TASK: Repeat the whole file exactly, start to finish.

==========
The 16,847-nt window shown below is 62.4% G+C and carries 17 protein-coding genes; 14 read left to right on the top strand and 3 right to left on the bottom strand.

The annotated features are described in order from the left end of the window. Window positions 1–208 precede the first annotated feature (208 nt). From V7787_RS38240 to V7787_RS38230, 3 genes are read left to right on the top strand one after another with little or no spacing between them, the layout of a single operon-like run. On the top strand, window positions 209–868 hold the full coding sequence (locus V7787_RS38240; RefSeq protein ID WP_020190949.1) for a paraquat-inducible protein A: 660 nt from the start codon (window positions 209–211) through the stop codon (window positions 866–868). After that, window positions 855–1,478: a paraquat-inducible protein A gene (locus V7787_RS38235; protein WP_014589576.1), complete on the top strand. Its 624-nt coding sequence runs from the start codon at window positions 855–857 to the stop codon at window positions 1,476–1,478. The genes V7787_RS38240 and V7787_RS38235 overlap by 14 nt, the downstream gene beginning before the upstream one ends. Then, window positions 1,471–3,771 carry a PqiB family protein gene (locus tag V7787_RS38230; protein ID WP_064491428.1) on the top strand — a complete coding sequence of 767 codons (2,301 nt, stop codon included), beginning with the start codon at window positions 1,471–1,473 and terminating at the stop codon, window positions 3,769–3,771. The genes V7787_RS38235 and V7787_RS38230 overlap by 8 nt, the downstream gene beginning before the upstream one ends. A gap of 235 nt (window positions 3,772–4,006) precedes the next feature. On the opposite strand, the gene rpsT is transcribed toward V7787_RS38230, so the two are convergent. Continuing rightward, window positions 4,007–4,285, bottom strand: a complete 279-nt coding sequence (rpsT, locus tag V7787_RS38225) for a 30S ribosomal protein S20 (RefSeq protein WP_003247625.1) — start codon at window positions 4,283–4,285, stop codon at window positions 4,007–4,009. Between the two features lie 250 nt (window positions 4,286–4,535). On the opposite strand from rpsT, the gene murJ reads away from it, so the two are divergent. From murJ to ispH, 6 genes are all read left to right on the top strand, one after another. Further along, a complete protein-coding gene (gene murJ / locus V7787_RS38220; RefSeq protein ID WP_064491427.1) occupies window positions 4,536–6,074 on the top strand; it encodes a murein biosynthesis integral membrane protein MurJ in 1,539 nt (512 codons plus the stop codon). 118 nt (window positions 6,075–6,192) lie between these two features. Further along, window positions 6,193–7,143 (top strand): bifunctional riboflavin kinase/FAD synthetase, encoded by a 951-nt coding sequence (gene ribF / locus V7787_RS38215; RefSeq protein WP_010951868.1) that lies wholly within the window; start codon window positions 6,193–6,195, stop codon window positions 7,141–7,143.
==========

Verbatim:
The 16,847-nt window shown below is 62.4% G+C and carries 17 protein-coding genes; 14 read left to right on the top strand and 3 right to left on the bottom strand.

The annotated features are described in order from the left end of the window. Window positions 1–208 precede the first annotated feature (208 nt). From V7787_RS38240 to V7787_RS38230, 3 genes are read left to right on the top strand one after another with little or no spacing between them, the layout of a single operon-like run. On the top strand, window positions 209–868 hold the full coding sequence (locus V7787_RS38240; RefSeq protein ID WP_020190949.1) for a paraquat-inducible protein A: 660 nt from the start codon (window positions 209–211) through the stop codon (window positions 866–868). After that, window positions 855–1,478: a paraquat-inducible protein A gene (locus V7787_RS38235; protein WP_014589576.1), complete on the top strand. Its 624-nt coding sequence runs from the start codon at window positions 855–857 to the stop codon at window positions 1,476–1,478. The genes V7787_RS38240 and V7787_RS38235 overlap by 14 nt, the downstream gene beginning before the upstream one ends. Then, window positions 1,471–3,771 carry a PqiB family protein gene (locus tag V7787_RS38230; protein ID WP_064491428.1) on the top strand — a complete coding sequence of 767 codons (2,301 nt, stop codon included), beginning with the start codon at window positions 1,471–1,473 and terminating at the stop codon, window positions 3,769–3,771. The genes V7787_RS38235 and V7787_RS38230 overlap by 8 nt, the downstream gene beginning before the upstream one ends. A gap of 235 nt (window positions 3,772–4,006) precedes the next feature. On the opposite strand, the gene rpsT is transcribed toward V7787_RS38230, so the two are convergent. Continuing rightward, window positions 4,007–4,285, bottom strand: a complete 279-nt coding sequence (rpsT, locus tag V7787_RS38225) for a 30S ribosomal protein S20 (RefSeq protein WP_003247625.1) — start codon at window positions 4,283–4,285, stop codon at window positions 4,007–4,009. Between the two features lie 250 nt (window positions 4,286–4,535). On the opposite strand from rpsT, the gene murJ reads away from it, so the two are divergent. From murJ to ispH, 6 genes are all read left to right on the top strand, one after another. Further along, a complete protein-coding gene (gene murJ / locus V7787_RS38220; RefSeq protein ID WP_064491427.1) occupies window positions 4,536–6,074 on the top strand; it encodes a murein biosynthesis integral membrane protein MurJ in 1,539 nt (512 codons plus the stop codon). 118 nt (window positions 6,075–6,192) lie between these two features. Further along, window positions 6,193–7,143 (top strand): bifunctional riboflavin kinase/FAD synthetase, encoded by a 951-nt coding sequence (gene ribF / locus V7787_RS38215; RefSeq protein WP_010951868.1) that lies wholly within the window; start codon window positions 6,193–6,195, stop codon window positions 7,141–7,143.